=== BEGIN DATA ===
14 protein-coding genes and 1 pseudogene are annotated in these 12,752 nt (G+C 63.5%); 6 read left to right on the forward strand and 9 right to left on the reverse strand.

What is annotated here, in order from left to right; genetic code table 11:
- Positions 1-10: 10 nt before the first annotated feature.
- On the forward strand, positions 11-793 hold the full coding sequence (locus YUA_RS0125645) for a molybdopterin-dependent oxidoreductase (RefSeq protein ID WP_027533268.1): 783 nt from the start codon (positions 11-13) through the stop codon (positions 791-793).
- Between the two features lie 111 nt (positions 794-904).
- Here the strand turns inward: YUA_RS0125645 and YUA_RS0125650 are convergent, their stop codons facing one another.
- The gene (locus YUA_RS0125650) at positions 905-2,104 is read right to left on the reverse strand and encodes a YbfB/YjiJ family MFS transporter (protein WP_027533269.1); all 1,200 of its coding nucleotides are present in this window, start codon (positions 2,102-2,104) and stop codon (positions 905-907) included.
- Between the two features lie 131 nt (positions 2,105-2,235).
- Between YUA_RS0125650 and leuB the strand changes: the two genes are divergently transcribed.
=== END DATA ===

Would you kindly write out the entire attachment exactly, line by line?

14 protein-coding genes and 1 pseudogene are annotated in these 12,752 nt (G+C 63.5%); 6 read left to right on the forward strand and 9 right to left on the reverse strand.

What is annotated here, in order from left to right; genetic code table 11:
- Positions 1-10: 10 nt before the first annotated feature.
- On the forward strand, positions 11-793 hold the full coding sequence (locus YUA_RS0125645) for a molybdopterin-dependent oxidoreductase (RefSeq protein ID WP_027533268.1): 783 nt from the start codon (positions 11-13) through the stop codon (positions 791-793).
- Between the two features lie 111 nt (positions 794-904).
- Here the strand turns inward: YUA_RS0125645 and YUA_RS0125650 are convergent, their stop codons facing one another.
- The gene (locus YUA_RS0125650) at positions 905-2,104 is read right to left on the reverse strand and encodes a YbfB/YjiJ family MFS transporter (protein WP_027533269.1); all 1,200 of its coding nucleotides are present in this window, start codon (positions 2,102-2,104) and stop codon (positions 905-907) included.
- Between the two features lie 131 nt (positions 2,105-2,235).
- Between YUA_RS0125650 and leuB the strand changes: the two genes are divergently transcribed.